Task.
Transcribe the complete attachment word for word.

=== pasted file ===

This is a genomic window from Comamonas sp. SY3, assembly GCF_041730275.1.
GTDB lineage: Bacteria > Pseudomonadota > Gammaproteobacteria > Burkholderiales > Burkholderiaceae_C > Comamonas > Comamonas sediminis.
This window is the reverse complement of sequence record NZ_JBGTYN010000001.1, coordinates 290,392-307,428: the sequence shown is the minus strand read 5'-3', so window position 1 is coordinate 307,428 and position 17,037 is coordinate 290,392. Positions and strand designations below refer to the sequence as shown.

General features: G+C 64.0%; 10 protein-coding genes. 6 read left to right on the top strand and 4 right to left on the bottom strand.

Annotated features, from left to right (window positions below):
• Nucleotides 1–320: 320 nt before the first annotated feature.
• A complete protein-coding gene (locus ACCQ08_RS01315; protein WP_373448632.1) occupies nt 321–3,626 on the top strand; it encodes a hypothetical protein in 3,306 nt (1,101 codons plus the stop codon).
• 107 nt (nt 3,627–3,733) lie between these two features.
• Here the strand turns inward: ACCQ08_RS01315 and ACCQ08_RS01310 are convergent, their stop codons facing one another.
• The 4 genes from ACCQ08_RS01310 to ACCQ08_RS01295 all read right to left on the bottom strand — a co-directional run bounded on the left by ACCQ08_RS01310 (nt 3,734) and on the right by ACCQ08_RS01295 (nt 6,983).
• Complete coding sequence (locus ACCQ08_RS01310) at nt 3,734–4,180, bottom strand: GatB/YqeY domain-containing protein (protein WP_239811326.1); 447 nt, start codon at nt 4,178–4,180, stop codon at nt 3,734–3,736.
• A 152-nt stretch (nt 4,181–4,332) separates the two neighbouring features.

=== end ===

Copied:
This is a genomic window from Comamonas sp. SY3, assembly GCF_041730275.1.
GTDB lineage: Bacteria > Pseudomonadota > Gammaproteobacteria > Burkholderiales > Burkholderiaceae_C > Comamonas > Comamonas sediminis.
This window is the reverse complement of sequence record NZ_JBGTYN010000001.1, coordinates 290,392-307,428: the sequence shown is the minus strand read 5'-3', so window position 1 is coordinate 307,428 and position 17,037 is coordinate 290,392. Positions and strand designations below refer to the sequence as shown.

General features: G+C 64.0%; 10 protein-coding genes. 6 read left to right on the top strand and 4 right to left on the bottom strand.

Annotated features, from left to right (window positions below):
• Nucleotides 1–320: 320 nt before the first annotated feature.
• A complete protein-coding gene (locus ACCQ08_RS01315; protein WP_373448632.1) occupies nt 321–3,626 on the top strand; it encodes a hypothetical protein in 3,306 nt (1,101 codons plus the stop codon).
• 107 nt (nt 3,627–3,733) lie between these two features.
• Here the strand turns inward: ACCQ08_RS01315 and ACCQ08_RS01310 are convergent, their stop codons facing one another.
• The 4 genes from ACCQ08_RS01310 to ACCQ08_RS01295 all read right to left on the bottom strand — a co-directional run bounded on the left by ACCQ08_RS01310 (nt 3,734) and on the right by ACCQ08_RS01295 (nt 6,983).
• Complete coding sequence (locus ACCQ08_RS01310) at nt 3,734–4,180, bottom strand: GatB/YqeY domain-containing protein (protein WP_239811326.1); 447 nt, start codon at nt 4,178–4,180, stop codon at nt 3,734–3,736.
• A 152-nt stretch (nt 4,181–4,332) separates the two neighbouring features.